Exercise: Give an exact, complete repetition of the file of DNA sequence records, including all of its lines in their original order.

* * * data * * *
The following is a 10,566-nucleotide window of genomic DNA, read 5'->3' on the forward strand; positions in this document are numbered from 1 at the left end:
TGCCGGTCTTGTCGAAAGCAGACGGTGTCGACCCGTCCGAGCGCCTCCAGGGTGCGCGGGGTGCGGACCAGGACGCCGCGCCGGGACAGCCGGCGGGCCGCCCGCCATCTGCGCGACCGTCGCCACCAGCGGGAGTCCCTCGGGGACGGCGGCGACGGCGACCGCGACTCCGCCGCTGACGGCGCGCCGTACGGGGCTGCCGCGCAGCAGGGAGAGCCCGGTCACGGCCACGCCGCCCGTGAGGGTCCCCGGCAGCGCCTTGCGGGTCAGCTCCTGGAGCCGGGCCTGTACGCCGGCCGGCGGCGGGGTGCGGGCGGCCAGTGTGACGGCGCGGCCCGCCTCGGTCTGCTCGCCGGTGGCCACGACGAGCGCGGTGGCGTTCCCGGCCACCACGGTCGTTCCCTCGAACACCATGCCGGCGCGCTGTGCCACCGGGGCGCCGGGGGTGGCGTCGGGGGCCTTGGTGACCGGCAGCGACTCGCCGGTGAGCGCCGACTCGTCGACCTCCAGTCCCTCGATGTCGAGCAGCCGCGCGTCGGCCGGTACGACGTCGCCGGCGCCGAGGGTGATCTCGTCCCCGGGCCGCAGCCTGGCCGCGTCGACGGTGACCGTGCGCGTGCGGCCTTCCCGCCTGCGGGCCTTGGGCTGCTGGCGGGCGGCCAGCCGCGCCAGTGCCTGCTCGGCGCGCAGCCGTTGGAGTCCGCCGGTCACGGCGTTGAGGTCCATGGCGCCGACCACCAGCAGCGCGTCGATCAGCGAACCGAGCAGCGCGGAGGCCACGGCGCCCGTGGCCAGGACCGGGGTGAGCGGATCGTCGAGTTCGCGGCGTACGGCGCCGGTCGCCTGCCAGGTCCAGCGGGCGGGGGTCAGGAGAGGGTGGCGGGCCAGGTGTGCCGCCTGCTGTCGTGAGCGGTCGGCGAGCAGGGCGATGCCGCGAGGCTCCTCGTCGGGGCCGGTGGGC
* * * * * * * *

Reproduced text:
The following is a 10,566-nucleotide window of genomic DNA, read 5'->3' on the forward strand; positions in this document are numbered from 1 at the left end:
TGCCGGTCTTGTCGAAAGCAGACGGTGTCGACCCGTCCGAGCGCCTCCAGGGTGCGCGGGGTGCGGACCAGGACGCCGCGCCGGGACAGCCGGCGGGCCGCCCGCCATCTGCGCGACCGTCGCCACCAGCGGGAGTCCCTCGGGGACGGCGGCGACGGCGACCGCGACTCCGCCGCTGACGGCGCGCCGTACGGGGCTGCCGCGCAGCAGGGAGAGCCCGGTCACGGCCACGCCGCCCGTGAGGGTCCCCGGCAGCGCCTTGCGGGTCAGCTCCTGGAGCCGGGCCTGTACGCCGGCCGGCGGCGGGGTGCGGGCGGCCAGTGTGACGGCGCGGCCCGCCTCGGTCTGCTCGCCGGTGGCCACGACGAGCGCGGTGGCGTTCCCGGCCACCACGGTCGTTCCCTCGAACACCATGCCGGCGCGCTGTGCCACCGGGGCGCCGGGGGTGGCGTCGGGGGCCTTGGTGACCGGCAGCGACTCGCCGGTGAGCGCCGACTCGTCGACCTCCAGTCCCTCGATGTCGAGCAGCCGCGCGTCGGCCGGTACGACGTCGCCGGCGCCGAGGGTGATCTCGTCCCCGGGCCGCAGCCTGGCCGCGTCGACGGTGACCGTGCGCGTGCGGCCTTCCCGCCTGCGGGCCTTGGGCTGCTGGCGGGCGGCCAGCCGCGCCAGTGCCTGCTCGGCGCGCAGCCGTTGGAGTCCGCCGGTCACGGCGTTGAGGTCCATGGCGCCGACCACCAGCAGCGCGTCGATCAGCGAACCGAGCAGCGCGGAGGCCACGGCGCCCGTGGCCAGGACCGGGGTGAGCGGATCGTCGAGTTCGCGGCGTACGGCGCCGGTCGCCTGCCAGGTCCAGCGGGCGGGGGTCAGGAGAGGGTGGCGGGCCAGGTGTGCCGCCTGCTGTCGTGAGCGGTCGGCGAGCAGGGCGATGCCGCGAGGCTCCTCGTCGGGGCCGGTGGGC